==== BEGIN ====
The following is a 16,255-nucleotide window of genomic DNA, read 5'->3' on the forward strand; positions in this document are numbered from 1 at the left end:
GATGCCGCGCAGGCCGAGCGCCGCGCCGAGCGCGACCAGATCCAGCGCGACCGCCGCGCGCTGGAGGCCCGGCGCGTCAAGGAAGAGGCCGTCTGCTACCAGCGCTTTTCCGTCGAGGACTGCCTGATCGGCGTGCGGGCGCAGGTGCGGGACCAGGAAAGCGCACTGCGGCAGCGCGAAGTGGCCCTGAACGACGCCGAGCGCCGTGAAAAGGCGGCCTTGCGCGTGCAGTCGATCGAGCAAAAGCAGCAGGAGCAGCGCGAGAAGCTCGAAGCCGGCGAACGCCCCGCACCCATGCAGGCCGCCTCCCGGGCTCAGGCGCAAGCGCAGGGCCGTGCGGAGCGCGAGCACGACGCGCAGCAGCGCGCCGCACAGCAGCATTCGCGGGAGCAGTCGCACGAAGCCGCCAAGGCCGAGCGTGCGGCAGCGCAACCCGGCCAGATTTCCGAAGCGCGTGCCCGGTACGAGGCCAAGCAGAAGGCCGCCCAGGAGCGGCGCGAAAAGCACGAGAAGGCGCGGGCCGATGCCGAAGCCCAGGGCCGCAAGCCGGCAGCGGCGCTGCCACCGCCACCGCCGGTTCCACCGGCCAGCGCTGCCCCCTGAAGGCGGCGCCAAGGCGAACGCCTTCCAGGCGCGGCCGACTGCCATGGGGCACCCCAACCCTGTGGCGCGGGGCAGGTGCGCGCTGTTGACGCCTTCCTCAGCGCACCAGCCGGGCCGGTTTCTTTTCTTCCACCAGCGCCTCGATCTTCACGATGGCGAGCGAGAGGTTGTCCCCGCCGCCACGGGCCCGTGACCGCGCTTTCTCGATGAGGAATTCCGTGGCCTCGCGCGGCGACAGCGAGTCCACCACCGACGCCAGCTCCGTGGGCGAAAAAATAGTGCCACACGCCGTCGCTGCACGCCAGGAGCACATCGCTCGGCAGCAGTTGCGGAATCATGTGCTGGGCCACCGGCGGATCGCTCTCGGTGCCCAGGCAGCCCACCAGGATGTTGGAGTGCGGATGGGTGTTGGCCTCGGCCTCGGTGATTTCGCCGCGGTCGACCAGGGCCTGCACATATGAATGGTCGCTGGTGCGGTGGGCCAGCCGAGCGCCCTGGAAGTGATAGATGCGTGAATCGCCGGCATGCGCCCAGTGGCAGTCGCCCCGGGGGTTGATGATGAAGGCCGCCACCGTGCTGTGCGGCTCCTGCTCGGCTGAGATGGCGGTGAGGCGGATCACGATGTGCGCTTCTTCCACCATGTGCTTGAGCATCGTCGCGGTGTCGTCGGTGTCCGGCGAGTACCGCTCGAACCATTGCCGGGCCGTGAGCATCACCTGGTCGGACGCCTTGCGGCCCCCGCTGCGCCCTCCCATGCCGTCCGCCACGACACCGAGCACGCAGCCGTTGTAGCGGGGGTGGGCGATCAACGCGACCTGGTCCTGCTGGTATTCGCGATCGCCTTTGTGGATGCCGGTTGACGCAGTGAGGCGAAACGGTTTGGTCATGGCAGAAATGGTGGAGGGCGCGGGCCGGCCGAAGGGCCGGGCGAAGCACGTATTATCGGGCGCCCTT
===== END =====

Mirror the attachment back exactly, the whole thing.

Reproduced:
The following is a 16,255-nucleotide window of genomic DNA, read 5'->3' on the forward strand; positions in this document are numbered from 1 at the left end:
GATGCCGCGCAGGCCGAGCGCCGCGCCGAGCGCGACCAGATCCAGCGCGACCGCCGCGCGCTGGAGGCCCGGCGCGTCAAGGAAGAGGCCGTCTGCTACCAGCGCTTTTCCGTCGAGGACTGCCTGATCGGCGTGCGGGCGCAGGTGCGGGACCAGGAAAGCGCACTGCGGCAGCGCGAAGTGGCCCTGAACGACGCCGAGCGCCGTGAAAAGGCGGCCTTGCGCGTGCAGTCGATCGAGCAAAAGCAGCAGGAGCAGCGCGAGAAGCTCGAAGCCGGCGAACGCCCCGCACCCATGCAGGCCGCCTCCCGGGCTCAGGCGCAAGCGCAGGGCCGTGCGGAGCGCGAGCACGACGCGCAGCAGCGCGCCGCACAGCAGCATTCGCGGGAGCAGTCGCACGAAGCCGCCAAGGCCGAGCGTGCGGCAGCGCAACCCGGCCAGATTTCCGAAGCGCGTGCCCGGTACGAGGCCAAGCAGAAGGCCGCCCAGGAGCGGCGCGAAAAGCACGAGAAGGCGCGGGCCGATGCCGAAGCCCAGGGCCGCAAGCCGGCAGCGGCGCTGCCACCGCCACCGCCGGTTCCACCGGCCAGCGCTGCCCCCTGAAGGCGGCGCCAAGGCGAACGCCTTCCAGGCGCGGCCGACTGCCATGGGGCACCCCAACCCTGTGGCGCGGGGCAGGTGCGCGCTGTTGACGCCTTCCTCAGCGCACCAGCCGGGCCGGTTTCTTTTCTTCCACCAGCGCCTCGATCTTCACGATGGCGAGCGAGAGGTTGTCCCCGCCGCCACGGGCCCGTGACCGCGCTTTCTCGATGAGGAATTCCGTGGCCTCGCGCGGCGACAGCGAGTCCACCACCGACGCCAGCTCCGTGGGCGAAAAAATAGTGCCACACGCCGTCGCTGCACGCCAGGAGCACATCGCTCGGCAGCAGTTGCGGAATCATGTGCTGGGCCACCGGCGGATCGCTCTCGGTGCCCAGGCAGCCCACCAGGATGTTGGAGTGCGGATGGGTGTTGGCCTCGGCCTCGGTGATTTCGCCGCGGTCGACCAGGGCCTGCACATATGAATGGTCGCTGGTGCGGTGGGCCAGCCGAGCGCCCTGGAAGTGATAGATGCGTGAATCGCCGGCATGCGCCCAGTGGCAGTCGCCCCGGGGGTTGATGATGAAGGCCGCCACCGTGCTGTGCGGCTCCTGCTCGGCTGAGATGGCGGTGAGGCGGATCACGATGTGCGCTTCTTCCACCATGTGCTTGAGCATCGTCGCGGTGTCGTCGGTGTCCGGCGAGTACCGCTCGAACCATTGCCGGGCCGTGAGCATCACCTGGTCGGACGCCTTGCGGCCCCCGCTGCGCCCTCCCATGCCGTCCGCCACGACACCGAGCACGCAGCCGTTGTAGCGGGGGTGGGCGATCAACGCGACCTGGTCCTGCTGGTATTCGCGATCGCCTTTGTGGATGCCGGTTGACGCAGTGAGGCGAAACGGTTTGGTCATGGCAGAAATGGTGGAGGGCGCGGGCCGGCCGAAGGGCCGGGCGAAGCACGTATTATCGGGCGCCCTT